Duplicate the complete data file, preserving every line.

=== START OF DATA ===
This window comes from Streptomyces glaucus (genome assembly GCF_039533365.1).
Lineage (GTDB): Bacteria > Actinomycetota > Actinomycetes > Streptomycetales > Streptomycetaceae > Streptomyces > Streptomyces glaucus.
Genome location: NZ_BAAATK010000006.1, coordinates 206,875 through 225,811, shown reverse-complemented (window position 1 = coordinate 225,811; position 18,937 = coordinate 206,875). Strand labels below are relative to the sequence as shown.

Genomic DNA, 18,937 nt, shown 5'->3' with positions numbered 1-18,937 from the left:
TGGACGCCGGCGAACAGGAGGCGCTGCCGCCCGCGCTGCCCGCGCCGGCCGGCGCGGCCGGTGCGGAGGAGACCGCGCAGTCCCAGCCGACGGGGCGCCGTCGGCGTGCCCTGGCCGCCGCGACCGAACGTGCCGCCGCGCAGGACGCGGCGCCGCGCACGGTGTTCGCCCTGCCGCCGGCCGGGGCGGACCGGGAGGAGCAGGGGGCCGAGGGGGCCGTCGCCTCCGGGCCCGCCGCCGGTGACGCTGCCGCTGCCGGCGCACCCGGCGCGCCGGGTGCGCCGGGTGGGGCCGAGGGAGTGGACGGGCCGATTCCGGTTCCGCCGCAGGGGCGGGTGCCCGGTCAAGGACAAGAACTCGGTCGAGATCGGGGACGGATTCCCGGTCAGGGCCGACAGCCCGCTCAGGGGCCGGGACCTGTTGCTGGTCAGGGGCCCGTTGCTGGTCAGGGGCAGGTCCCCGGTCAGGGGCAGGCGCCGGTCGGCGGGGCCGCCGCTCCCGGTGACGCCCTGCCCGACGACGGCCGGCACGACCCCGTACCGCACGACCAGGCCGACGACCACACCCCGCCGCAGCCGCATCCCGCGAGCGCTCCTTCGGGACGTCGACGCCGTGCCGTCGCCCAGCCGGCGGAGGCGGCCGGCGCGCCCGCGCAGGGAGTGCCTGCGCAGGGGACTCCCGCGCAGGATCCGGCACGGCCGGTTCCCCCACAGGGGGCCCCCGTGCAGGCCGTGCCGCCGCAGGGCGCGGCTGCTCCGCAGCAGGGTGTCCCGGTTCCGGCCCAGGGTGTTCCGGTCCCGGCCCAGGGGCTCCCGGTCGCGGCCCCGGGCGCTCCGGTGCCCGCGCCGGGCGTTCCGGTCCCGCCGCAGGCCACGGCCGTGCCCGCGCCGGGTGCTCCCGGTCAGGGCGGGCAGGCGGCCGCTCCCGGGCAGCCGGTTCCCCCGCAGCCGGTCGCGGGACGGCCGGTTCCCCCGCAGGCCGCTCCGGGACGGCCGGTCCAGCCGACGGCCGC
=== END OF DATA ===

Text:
This window comes from Streptomyces glaucus (genome assembly GCF_039533365.1).
Lineage (GTDB): Bacteria > Actinomycetota > Actinomycetes > Streptomycetales > Streptomycetaceae > Streptomyces > Streptomyces glaucus.
Genome location: NZ_BAAATK010000006.1, coordinates 206,875 through 225,811, shown reverse-complemented (window position 1 = coordinate 225,811; position 18,937 = coordinate 206,875). Strand labels below are relative to the sequence as shown.

Genomic DNA, 18,937 nt, shown 5'->3' with positions numbered 1-18,937 from the left:
TGGACGCCGGCGAACAGGAGGCGCTGCCGCCCGCGCTGCCCGCGCCGGCCGGCGCGGCCGGTGCGGAGGAGACCGCGCAGTCCCAGCCGACGGGGCGCCGTCGGCGTGCCCTGGCCGCCGCGACCGAACGTGCCGCCGCGCAGGACGCGGCGCCGCGCACGGTGTTCGCCCTGCCGCCGGCCGGGGCGGACCGGGAGGAGCAGGGGGCCGAGGGGGCCGTCGCCTCCGGGCCCGCCGCCGGTGACGCTGCCGCTGCCGGCGCACCCGGCGCGCCGGGTGCGCCGGGTGGGGCCGAGGGAGTGGACGGGCCGATTCCGGTTCCGCCGCAGGGGCGGGTGCCCGGTCAAGGACAAGAACTCGGTCGAGATCGGGGACGGATTCCCGGTCAGGGCCGACAGCCCGCTCAGGGGCCGGGACCTGTTGCTGGTCAGGGGCCCGTTGCTGGTCAGGGGCAGGTCCCCGGTCAGGGGCAGGCGCCGGTCGGCGGGGCCGCCGCTCCCGGTGACGCCCTGCCCGACGACGGCCGGCACGACCCCGTACCGCACGACCAGGCCGACGACCACACCCCGCCGCAGCCGCATCCCGCGAGCGCTCCTTCGGGACGTCGACGCCGTGCCGTCGCCCAGCCGGCGGAGGCGGCCGGCGCGCCCGCGCAGGGAGTGCCTGCGCAGGGGACTCCCGCGCAGGATCCGGCACGGCCGGTTCCCCCACAGGGGGCCCCCGTGCAGGCCGTGCCGCCGCAGGGCGCGGCTGCTCCGCAGCAGGGTGTCCCGGTTCCGGCCCAGGGTGTTCCGGTCCCGGCCCAGGGGCTCCCGGTCGCGGCCCCGGGCGCTCCGGTGCCCGCGCCGGGCGTTCCGGTCCCGCCGCAGGCCACGGCCGTGCCCGCGCCGGGTGCTCCCGGTCAGGGCGGGCAGGCGGCCGCTCCCGGGCAGCCGGTTCCCCCGCAGCCGGTCGCGGGACGGCCGGTTCCCCCGCAGGCCGCTCCGGGACGGCCGGTCCAGCCGACGGCCGC